The Lordstown Workers Gave Up a Lot in an Attempt to Save Their Plant

Matthew McMullan

Matthew McMullan Communications Manager, Alliance for American Manufacturing

A couple of weeks ago President Trump offered a helpful tweet to the autoworkers in Lordstown, Ohio, who had just lost their jobs after GM shut down their plant.

April Fools! It wasn’t helpful at all. The president just told the United Autoworkers local president, who represents a bunch of Ohio residents who are now weighing uprooting their lives and moving to a new GM facility against unemployment, to stop complaining:

Way to go, Mr. President! He’s just tellin’ it like it is, on Twitter. He tends to say stuff like thisabout unions whenever he catches heat (on a TV channel he watches) from a union leader for not following through on his specific promises to save American manufacturing jobs. A common suggestion is to “lower dues,” as if organized labor hasn’t done anything to keep production in unionized plants.   

Well, organized labor isn’t a monolith and not all unions operate in the same way, but the United Autoworkers in Lordstown were very accommodating to GM in their last round of contract negotiations before the company shuttered the plant. They were agreeing to what the company called a “super competitive operating agreement” in an attempt to ward off layoffs … which came anyway.

Seriously, just read some of this stuff from Bloomberg:

To cut costs, the UAW merged Locals 1112 and 1714, which saved the company $3 million a year in administrative costs. Then the union agreed to outsource non-assembly jobs like handling of parts and materials to lower-wage workers employed by a subsidiary called GM Subsystems LLC, according to a document reviewed by Bloomberg.

Next, they allowed GM to cut the number of skilled tradesmen including electricians, pipe fitters, mechanics and die makers in half to 130 by letting the company contract out for overtime skilled-trade work and by changing job classifications, said Scott Brubaker, who was chairman of Local 1714.

The union allowed outside firms to send in contractors to repair supplier parts and assembled vehicles at the plant. It also agreed to drop the number of extra workers employed to cover absentee workers to 60, from 150.

These companies are driven, ultimately, by turning a profit as they and bloodless industry consultants say over and over again, and there are profits to be made by offshoring jobs to Mexico where workers have grown more productive while wages haven’t really budged.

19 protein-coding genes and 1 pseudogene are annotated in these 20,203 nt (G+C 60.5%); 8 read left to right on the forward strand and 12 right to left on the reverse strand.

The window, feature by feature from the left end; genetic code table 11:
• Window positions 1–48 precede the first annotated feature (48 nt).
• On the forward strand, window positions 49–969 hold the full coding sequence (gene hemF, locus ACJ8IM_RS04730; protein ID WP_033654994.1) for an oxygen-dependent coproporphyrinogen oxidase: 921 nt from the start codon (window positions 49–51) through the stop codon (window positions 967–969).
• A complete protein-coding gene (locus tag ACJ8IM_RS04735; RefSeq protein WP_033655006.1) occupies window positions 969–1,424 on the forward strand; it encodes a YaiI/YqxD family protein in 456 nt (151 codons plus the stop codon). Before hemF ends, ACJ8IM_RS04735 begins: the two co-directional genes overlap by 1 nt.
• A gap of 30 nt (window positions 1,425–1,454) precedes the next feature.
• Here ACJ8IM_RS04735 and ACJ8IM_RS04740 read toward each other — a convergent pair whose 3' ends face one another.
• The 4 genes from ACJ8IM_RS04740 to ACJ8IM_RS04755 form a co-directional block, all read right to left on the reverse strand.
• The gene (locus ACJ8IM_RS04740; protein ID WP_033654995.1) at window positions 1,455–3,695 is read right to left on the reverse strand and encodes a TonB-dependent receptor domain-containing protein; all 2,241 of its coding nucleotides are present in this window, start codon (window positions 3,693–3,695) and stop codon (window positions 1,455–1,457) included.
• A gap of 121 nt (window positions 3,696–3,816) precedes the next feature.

If the USMCA – the NAFTA rewrite the Trump administration negotiated with Canada and Mexico – is ratified, that will help. It would require autos to be built by workers making at least $16 an hour to avoid U.S. import tariffs. That will draw auto assembly jobs back into the States and cause Mexican wages to rise (and make American labor rates more competitive by comparison).

That would be a legitimately big deal for the American autoworker. So you can’t say President Trump, who heads the Trump administration, isn’t doing anything to help those that are getting jerked around by a company that reported record profits last year.

But there's no ratified deal yet to help make American auto wages more competitive, so there's no help for the workers in Lordstown. And in the meantime, the president just tweets.

***

Reposted from AAM

Posted In: From Alliance for American Manufacturing, Allied Approaches

Union Matters

The Big Drip

From the USW

From tumbledown bridges to decrepit roads and failing water systems, crumbling infrastructure undermines America’s safety and prosperity. In coming weeks, Union Matters will delve into this neglect and the urgent need for a rebuilding campaign that creates jobs, fuels economic growth and revitalizes communities. 

A rash of water main breaks in West Berkeley, Calif., and neighboring cities last month flooded streets and left at least 300 residents without water. Routine pressure adjustments in response to water demand likely caused more than a dozen pipes, some made of clay and more than 100 years old, to rupture.

West Berkeley’s brittle mains are not unique. Decades of neglect left aging pipes susceptible to breaks in communities across the U.S., wasting two trillion gallons of treated water each year as these systems near collapse.

Comprehensive upgrades to the nation’s crumbling water systems would stanch the flow and ensure all Americans have reliable access to clean water.

Nationwide, water main breaks increased 27 percent between 2012 and 2018, according to a Utah State University study.  

These breaks not only lead to service disruptions  but also flood out roads, topple trees and cause illness when drinking water becomes contaminated with bacteria.

The American Water Works Association estimated it will cost at least $1 trillion over the next 25 years to upgrade and expand water infrastructure.

Some local water utilities raised their rates to pay for system improvements, but that just hurts poor consumers who can’t pay the higher bills.

And while Congress allocates money for loans that utilities can use to fix portions of their deteriorating systems, that’s merely a drop in the bucket—a fraction of what agencies need for lasting improvements.

America can no longer afford a piecemeal approach to a systemic nationwide crisis. A major, sustained federal commitment to fixing aging pipes and treatment plants would create millions of construction-related jobs while ensuring all Americans have safe, affordable drinking water.

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There is Dignity in All Work

There is Dignity in All Work